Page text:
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Angola's civil war continued. There was little sign of greater respect for human rights as the violations of the laws of war for which this conflict has been notable continued. Both the government and the rebels, the National Union for the Total Independence of Angola (UNITA), have been responsible for these violations. The number of internally displaced persons grew to an estimated 2.5 million, approximately 20 percent of the total population of Angola. Road access remained restricted throughout the country; only coastal roads and routes within security perimeters of major provincial cities were usable by humanitarian agencies. More than 70 percent of all humanitarian assistance was delivered by air because of insecurity on the roads.

An Angolan army counteroffensive pushed UNITA out of its strongholds in the central highlands of Angola in late 1999. In late October 1999, the government showed film footage of its control of the important UNITA bases at Bailundo and Andulo. Throughout late 1999 and for the first four months of 2000, the government continued to enjoy a string of successes. On December 24, government forces captured UNITA's former headquarters at Jamba. The government claimed that it had captured 200 UNITA soldiers during the fighting. It said 400 had been captured during fighting for Calai, which was taken by the Angolan Armed Forces (FAA) on December 10. The government claimed to have destroyed more than 80 percent of its fighting capacity, while seizing 15,000 tons of weapons, munitions, twenty-seven tanks, seven artillery emplacements, thirty missiles, and other equipment from the rebels.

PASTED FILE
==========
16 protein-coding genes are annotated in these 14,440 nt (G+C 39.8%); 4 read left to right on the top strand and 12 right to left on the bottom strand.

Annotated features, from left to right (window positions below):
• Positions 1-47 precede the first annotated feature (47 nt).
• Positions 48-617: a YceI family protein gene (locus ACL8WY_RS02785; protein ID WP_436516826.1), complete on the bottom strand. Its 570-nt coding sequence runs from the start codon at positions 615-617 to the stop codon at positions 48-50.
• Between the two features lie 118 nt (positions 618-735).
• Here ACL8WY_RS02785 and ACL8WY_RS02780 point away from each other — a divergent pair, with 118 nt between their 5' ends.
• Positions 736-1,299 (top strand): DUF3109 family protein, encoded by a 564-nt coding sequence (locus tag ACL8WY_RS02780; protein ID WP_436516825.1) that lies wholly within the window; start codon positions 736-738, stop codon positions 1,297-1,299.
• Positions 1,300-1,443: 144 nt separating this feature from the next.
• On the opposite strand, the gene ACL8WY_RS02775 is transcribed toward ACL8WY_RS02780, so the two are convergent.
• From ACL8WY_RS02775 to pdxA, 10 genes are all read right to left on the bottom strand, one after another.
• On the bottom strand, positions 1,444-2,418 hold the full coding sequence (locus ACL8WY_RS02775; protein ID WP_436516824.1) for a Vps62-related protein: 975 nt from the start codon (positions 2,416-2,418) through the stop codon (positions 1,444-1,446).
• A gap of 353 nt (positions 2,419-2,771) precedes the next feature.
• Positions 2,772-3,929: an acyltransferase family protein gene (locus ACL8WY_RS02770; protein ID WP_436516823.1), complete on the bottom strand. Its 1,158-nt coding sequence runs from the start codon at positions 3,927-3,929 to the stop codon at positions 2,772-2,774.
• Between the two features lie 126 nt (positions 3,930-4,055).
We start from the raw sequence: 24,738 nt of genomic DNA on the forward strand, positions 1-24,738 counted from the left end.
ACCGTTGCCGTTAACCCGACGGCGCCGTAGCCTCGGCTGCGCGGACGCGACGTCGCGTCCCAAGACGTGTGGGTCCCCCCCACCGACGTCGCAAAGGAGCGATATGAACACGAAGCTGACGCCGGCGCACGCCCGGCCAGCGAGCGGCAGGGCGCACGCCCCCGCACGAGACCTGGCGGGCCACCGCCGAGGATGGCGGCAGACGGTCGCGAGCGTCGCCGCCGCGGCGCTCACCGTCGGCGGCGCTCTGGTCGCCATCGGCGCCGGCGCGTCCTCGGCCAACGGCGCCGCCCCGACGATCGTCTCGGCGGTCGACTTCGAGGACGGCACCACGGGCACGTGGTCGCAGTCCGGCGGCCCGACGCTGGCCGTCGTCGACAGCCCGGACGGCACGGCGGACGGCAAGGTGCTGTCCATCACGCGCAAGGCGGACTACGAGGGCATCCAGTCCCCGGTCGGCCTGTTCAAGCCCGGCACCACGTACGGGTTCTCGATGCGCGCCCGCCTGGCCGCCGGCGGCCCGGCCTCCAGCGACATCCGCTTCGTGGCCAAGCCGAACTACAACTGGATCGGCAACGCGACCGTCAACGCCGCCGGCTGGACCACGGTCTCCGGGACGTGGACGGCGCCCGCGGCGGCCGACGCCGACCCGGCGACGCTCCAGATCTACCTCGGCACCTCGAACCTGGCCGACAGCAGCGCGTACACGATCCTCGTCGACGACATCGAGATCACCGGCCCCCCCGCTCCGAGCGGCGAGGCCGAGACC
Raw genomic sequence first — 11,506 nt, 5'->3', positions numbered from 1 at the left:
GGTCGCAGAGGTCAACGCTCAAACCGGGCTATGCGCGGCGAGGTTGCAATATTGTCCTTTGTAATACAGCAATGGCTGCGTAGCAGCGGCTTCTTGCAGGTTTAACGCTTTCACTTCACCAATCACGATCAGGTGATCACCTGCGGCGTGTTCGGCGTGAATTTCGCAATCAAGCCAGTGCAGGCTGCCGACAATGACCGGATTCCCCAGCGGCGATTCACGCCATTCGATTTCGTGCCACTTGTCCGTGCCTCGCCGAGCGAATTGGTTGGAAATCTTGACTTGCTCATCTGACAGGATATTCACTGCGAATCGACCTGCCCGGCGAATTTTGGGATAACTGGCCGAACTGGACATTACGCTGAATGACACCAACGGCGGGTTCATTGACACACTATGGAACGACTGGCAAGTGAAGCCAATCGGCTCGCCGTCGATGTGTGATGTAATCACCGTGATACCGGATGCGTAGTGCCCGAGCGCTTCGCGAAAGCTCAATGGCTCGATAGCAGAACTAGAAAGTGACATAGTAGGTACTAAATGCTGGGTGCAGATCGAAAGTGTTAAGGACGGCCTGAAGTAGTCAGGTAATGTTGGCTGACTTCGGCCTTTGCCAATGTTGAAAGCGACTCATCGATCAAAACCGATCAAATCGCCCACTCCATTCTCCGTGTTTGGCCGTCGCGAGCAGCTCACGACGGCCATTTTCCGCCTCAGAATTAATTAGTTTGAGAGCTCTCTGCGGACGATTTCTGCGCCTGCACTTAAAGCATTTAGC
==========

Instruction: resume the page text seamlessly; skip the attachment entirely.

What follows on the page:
During the first quarter of 2000, the government appeared to be in the ascendance on the battlefield and UNITA appeared disoriented, its actions limited to sporadic guerrilla attacks. As the year progressed, this changed, with UNITA adapting back to guerrilla attacks and high-profile hit-and-run ambushes on main roads. On April 30, a U.N. World Food Program convoy was attacked 85 kilometers inland from Lobito, in an area supposedly cleared of UNITA forces. The identity of the attackers remained in doubt.

The level of UNITA violence against civilians increased significantly as UNITA's tactics changed during the year. In January, as the FAA approached Chinguar town, UNITA embarked upon a killing spree, aimed at ensuring that residents would not be captured by government forces. Some 140 soldiers and civilians were reportedly killed. UNITA was also reportedly responsible for extrajudicial executions in localities such as Camaxilo in Lunda Norte, Katchiungo in Huambo, and Quimbele in Uige.

Deliberate mutilations have not been commonplace in the Angolan conflict, but the number of incidents increased during the year, with UNITA forces reportedly cutting off ears and hands. The purpose appears to have been to send a warning to others not to betray UNITA, or to attempt to flee to areas controlled by government forces. It was a response to the rebels' greater isolation and battlefield losses. Accounts of torture were not commonplace but were sufficient to suggest that the rebels used torture to attempt to extract information, especially from individuals thought to have military knowledge about the government's intentions.